- Teacher who survived Sandy Hook has book deal
- Jury awards Jesse Ventura $1.8M in case vs. ‘American Sniper’ author Chris Kyle
- Government OKs Arab-owned company to operate U.S. cargo port
- Defense lawyer: McDonnell’s wife had ‘crush’ on CEO
- Chinese hackers stole ‘huge quantities’ of sensitive data on Israel’s Iron Dome
- House unveils bill to speed deportations of illegal immigrant children
- Californians protest middle school for hiring white man to teach cultural studies
- Killer’s sentencing overturned because mother couldn’t find seat in courtroom
- Hillary: ‘Dead broke’ comment was ‘inartful,’ but insists it was ‘accurate’
- Fla. mom arrested for allowing 7-year-old son to walk to park alone
Auto Racing Package: MWR making big large strides
Question of the Day
CHARLOTTE, N.C. (AP) - Michael Waltrip Racing made a commitment last season to become a player in NASCAR’s top series _ an effort that would require more money, more people and a change in philosophy for the entire organization.
The team isn’t ready to declare mission accomplished, but its strong showing last weekend at Bristol Motor Speedway proved MWR is headed in the right direction. Martin Truex Jr. finished third on Sunday, Clint Bowyer was fourth and Brian Vickers, in his first start of the year, finished fifth.
Three cars in the top five, for a team that had four top-fives all of last year.
And, through the first month of the season, MWR has seven top-10 finishes. Last year’s total? 15.
“Michael and Rob really took a step back as an organization … kind of restructuring how we did things,” Truex said. “We started building some new cars. … Toyota had a lot of influence on the direction we headed. Really kind of started from scratch almost.”
Among the wholesale changes made to the organization was the addition of Scott Miller, who left his job as competition director for Richard Childress Racing.
The organization expanded to three cars by signing Clint Bowyer, whom Miller had worked with at RCR, and crew chief Brian Pattie. And, in a move that was somewhat controversial at the time, the owners told David Reutimann with less than a month to go in the season that he was being let go at the end of the year.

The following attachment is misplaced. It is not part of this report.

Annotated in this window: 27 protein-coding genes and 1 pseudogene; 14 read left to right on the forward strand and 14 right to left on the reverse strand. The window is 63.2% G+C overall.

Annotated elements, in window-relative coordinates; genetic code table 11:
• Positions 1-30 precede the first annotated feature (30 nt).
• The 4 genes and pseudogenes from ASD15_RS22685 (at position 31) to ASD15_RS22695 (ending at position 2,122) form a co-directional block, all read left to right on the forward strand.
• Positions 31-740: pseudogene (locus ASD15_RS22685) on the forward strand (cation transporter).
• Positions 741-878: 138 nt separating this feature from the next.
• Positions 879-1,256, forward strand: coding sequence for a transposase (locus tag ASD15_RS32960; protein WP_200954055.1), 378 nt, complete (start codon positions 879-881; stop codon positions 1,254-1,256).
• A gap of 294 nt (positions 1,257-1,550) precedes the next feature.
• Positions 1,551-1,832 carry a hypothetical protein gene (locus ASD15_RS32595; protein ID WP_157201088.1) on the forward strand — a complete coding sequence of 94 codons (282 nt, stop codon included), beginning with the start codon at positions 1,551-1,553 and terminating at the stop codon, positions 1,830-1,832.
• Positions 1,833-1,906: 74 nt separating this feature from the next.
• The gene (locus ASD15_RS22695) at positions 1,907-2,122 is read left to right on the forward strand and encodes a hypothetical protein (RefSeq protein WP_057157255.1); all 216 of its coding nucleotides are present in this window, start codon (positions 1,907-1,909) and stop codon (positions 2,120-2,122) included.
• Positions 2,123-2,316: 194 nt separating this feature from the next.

Although the upgrades have helped tremendously, Miller doesn’t believe the team had all that far to go.
“I was very, very pleasantly surprised with what I found when I came in the door,” he said. “Obviously, there are still things we are working on, but MWR was not in bad shape at all when I got here. They had started working on new cars and new chassis in the summer. We just needed to clean up and get a little more efficient at what we do.”
It’s still a long way from the beginning, when MWR launched amid much fanfare in 2007 only for Waltrip to fall flat on his face. He was embroiled in a cheating scandal at season-opening Daytona 500, struggled to get any of MWR’s cars into races and quickly ran out of money.
Although the team stayed in business, it struggled to compete with the NASCAR elites.
MWR has yet to put a driver in the Chase for the Sprint Cup championship, and Reutimann’s two victories _ the rain-shortened Coca-Cola 600 in 2009 and at Chicago in 2010 _ are the only wins for the organization.
- Boehner rules out impeachment: 'Scam started by Democrats'
- Federal judge grants 90-day stay in D.C. gun case
- GOP Senate candidate: Obama needs to visit Central America
- Obama thanks Muslims for 'building the very fabric of our nation'
- Smugglers, rainstorm combine to poke holes in border fence
- California's Jerry Brown cites God, 'religious call' to embrace illegals
- D.C. seeks to stay judge's order allowing gun owners to carry in public
- Kerry's credibility questioned as fighting in Gaza rages
- Hillary Clinton: Forget Obama, George W. Bush made her 'proud to be an American'
- Appeals court upholds Obamacare tax as constitutional
Obama's biggest White House 'fails'
Celebrities turned politicians
Athletes turned actors
20 gadgets that changed the world